Interfaith Cooperation Brings Health and Hope

Interfaith Health and Hope Coalition conference in Detroit

PHOTOS (From Top): Two scenes from the one-day conference sponsored by the Interfaith Health and Hope Coalition. Then, the Rev. TIMOTHY AHRENS, pastor of First Congregational Church, a United Church of Christ congregation in Columbus, Ohio; KELLY HERRON, executive director of Cabrini Clinic in Detroit; MELISSA DaSILVA, director of operations for Advantage Health Centers; MARCELLA WILSON, president of MATRIX Human Services; RENEE BRANCH CANADY, chief executive of the Michigan Public Health Institute; the Rev. Dr. URIAS BEVERLY, director of the doctor of ministry and the Muslim chaplaincy programs at the Ecumenical Theological Seminary; and TOM WATKINS, president of the Detroit Wayne Mental Health Authority. PHOTOS by Joe Grimm of the Michigan State University School of Journalism.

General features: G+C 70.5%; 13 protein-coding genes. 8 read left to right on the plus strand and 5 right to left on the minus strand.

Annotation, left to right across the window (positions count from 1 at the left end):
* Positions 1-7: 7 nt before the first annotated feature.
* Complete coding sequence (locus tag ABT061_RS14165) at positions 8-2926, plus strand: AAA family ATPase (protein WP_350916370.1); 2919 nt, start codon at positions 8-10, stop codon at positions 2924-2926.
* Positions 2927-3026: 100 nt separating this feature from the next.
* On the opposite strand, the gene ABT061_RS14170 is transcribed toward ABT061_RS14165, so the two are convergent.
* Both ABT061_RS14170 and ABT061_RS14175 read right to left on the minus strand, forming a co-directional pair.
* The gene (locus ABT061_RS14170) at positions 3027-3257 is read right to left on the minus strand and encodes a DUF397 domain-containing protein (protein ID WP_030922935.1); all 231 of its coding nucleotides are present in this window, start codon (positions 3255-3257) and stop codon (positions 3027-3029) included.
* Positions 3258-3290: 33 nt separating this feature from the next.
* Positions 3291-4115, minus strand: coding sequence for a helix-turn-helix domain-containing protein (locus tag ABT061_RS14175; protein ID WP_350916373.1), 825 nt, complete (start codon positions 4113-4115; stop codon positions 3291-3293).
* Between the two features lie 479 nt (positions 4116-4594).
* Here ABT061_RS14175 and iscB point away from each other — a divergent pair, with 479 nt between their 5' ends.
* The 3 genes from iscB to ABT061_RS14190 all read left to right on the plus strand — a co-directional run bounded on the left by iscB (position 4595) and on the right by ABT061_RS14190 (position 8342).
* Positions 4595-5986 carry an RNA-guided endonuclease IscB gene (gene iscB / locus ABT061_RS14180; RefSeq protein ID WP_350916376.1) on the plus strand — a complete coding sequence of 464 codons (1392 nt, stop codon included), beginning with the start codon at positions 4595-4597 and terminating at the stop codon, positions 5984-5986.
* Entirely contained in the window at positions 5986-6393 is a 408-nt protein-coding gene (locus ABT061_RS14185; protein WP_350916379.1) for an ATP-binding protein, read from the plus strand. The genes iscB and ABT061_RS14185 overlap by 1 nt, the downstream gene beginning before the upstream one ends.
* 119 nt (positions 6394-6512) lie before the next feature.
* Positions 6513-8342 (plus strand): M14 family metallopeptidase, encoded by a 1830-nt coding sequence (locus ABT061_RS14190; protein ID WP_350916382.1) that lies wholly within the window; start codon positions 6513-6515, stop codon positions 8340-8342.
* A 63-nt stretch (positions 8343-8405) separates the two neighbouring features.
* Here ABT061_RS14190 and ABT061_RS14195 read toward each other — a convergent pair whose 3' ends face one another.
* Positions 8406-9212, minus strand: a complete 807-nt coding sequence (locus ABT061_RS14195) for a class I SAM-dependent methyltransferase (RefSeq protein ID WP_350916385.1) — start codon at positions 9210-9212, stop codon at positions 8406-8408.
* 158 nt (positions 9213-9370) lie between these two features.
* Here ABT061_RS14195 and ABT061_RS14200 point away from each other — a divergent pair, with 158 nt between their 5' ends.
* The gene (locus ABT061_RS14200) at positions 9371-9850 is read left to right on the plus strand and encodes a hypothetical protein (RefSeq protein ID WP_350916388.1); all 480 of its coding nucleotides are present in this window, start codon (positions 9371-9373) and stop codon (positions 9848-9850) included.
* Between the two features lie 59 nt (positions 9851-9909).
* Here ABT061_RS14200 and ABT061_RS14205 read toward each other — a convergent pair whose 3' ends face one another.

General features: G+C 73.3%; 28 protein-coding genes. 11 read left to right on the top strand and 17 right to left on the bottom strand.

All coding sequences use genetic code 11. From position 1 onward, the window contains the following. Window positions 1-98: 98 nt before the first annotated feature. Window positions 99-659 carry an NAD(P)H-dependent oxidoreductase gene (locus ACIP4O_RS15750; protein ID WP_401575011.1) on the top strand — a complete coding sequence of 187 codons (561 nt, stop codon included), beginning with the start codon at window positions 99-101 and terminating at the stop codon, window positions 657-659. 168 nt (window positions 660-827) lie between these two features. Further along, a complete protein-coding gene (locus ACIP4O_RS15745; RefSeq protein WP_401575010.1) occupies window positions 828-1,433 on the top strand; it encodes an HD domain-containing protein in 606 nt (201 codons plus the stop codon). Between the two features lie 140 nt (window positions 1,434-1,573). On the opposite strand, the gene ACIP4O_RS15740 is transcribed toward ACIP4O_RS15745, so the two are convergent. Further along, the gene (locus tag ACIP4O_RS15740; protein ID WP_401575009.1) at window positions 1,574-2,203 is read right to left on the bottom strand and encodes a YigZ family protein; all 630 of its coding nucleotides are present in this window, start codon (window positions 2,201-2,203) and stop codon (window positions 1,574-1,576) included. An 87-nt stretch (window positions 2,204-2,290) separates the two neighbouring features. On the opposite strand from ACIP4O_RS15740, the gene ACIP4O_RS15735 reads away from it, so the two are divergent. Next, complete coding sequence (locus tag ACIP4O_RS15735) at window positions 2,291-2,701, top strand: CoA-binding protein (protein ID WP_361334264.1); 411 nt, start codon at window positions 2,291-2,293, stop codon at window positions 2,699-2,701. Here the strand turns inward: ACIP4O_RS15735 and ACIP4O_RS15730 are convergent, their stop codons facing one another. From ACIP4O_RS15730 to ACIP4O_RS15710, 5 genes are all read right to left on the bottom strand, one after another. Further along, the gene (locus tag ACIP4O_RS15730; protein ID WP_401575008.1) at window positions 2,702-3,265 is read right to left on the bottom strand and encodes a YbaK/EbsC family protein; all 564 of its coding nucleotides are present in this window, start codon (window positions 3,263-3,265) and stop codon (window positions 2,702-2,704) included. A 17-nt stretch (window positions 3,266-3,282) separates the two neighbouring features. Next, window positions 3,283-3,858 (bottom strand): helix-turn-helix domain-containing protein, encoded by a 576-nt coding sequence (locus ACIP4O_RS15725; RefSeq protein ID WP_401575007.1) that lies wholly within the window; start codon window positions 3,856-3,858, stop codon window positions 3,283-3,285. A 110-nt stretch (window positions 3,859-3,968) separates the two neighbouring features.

By DAVID CRUMM
Editor of ReadTheSpirit online magazine

Religious and health-care leaders gathered in Detroit for a one-day conference to discuss collaborating more closely as they serve needy families. As Editor of ReadTheSpirit online magazine, I was at the heart of that gathering as moderator for the conference’s lineup of speakers.

That’s where our publishing house wants to be: connecting men and women with diverse religious and health-giving resources. Why? Because, as ReadTheSpirit expands to publish many new kinds of books, our core mission remains: publishing information that builds healthy communities.

In this column, I will tell you more about the inspiring conference in Detroit, but first—you’re also sure to be inspired by these resources …

WHAT HAPPENED
AT THE DETROIT CONFERENCE?

The annual one-day conference was hosted by Michigan’s Interfaith Health and Hope Coalition. The coalition involves many groups, but it’s 2014 gathering was chiefly sponsored by the St. John Providence Health System. Dr. Cynthia Taueg represented St. John, which has a long history of promoting Faith & Community Nursing and St. John also is part of an innovative Healthy Neighborhoods program in Detroit.